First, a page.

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improve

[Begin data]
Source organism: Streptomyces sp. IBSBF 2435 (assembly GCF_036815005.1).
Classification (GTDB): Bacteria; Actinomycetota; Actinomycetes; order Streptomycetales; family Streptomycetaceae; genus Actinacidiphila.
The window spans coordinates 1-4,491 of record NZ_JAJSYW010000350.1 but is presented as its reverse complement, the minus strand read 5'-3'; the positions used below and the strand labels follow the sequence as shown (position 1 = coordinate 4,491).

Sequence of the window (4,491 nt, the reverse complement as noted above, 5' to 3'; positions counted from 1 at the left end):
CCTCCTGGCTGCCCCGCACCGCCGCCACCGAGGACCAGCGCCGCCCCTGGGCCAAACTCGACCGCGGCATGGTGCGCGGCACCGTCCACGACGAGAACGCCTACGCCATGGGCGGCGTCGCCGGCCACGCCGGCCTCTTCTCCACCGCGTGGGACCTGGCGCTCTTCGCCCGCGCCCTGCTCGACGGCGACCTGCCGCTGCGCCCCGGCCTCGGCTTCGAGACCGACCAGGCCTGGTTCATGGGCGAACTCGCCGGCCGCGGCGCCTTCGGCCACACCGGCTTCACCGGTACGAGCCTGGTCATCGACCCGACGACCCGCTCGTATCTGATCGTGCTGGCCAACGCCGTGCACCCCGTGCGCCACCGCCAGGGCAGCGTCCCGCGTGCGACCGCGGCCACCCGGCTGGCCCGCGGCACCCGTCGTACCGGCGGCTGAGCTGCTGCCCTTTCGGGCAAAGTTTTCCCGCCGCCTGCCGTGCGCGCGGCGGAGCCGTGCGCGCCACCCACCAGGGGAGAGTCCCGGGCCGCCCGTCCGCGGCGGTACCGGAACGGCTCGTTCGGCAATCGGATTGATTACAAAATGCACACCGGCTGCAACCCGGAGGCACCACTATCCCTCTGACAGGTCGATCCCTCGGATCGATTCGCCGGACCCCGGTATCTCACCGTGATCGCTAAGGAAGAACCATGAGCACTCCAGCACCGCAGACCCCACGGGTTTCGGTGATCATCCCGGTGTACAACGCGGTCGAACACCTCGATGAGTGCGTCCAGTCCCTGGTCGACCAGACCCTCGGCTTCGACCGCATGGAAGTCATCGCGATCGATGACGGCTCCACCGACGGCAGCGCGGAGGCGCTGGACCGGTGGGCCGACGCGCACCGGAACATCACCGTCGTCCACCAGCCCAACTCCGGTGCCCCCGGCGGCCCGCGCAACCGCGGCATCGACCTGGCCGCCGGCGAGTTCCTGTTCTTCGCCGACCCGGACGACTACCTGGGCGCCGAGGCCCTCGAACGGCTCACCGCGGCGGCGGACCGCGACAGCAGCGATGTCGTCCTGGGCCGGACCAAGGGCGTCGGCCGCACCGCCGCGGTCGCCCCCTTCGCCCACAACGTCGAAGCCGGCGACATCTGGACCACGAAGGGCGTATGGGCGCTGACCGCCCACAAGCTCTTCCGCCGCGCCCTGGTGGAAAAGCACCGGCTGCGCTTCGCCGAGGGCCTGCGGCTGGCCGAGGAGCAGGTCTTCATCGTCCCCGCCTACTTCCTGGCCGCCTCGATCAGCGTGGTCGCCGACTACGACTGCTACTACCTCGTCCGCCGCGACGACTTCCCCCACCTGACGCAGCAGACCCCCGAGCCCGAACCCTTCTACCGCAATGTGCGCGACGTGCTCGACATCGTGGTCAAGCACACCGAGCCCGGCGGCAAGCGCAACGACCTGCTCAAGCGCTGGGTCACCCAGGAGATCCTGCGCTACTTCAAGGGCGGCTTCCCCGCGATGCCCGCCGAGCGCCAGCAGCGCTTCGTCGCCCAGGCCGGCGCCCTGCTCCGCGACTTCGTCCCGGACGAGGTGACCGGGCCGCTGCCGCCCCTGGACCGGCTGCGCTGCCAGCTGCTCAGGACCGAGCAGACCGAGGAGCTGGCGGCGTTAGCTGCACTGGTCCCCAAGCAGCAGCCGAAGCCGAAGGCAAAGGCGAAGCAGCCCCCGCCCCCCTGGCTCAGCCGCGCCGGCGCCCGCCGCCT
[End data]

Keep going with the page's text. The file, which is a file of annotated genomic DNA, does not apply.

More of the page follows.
im·prove / imˈproōv/ • v. make or become better: [tr.] efforts to improve relations with China and Pakistan | [as adj.] (improved) improved road and rail links | [intr.] his condition improved after glass was removed from his arm. ∎  [tr.] develop or increase in mental capacity by education or experience: I subscribed to two magazines to improve my mind. ∎  [intr.] (improve on/upon) achieve or produce something better than: they are trying to improve on the tired old style. ∎  increase the value of (real property) by renovation, construction, landscaping, etc.: [as adj.] (improved) improved property in an urban renewal project area. DERIVATIVES: im·prov·a·bil·i·ty / -ˌproōvəˈbilitē/ n. im·prov·a·ble adj. im·prov·er n. ORIGIN: early 16th cent. (as emprowe or improwe): from Anglo-Norman French emprower (based on Old French prou ‘profit,’ ultimately from Latin prodest ‘is of advantage’); -owe was changed to -ove under the influence of prove. The original sense was ‘make a profit, increase the value of’; subsequently ‘make greater in amount or degree.’

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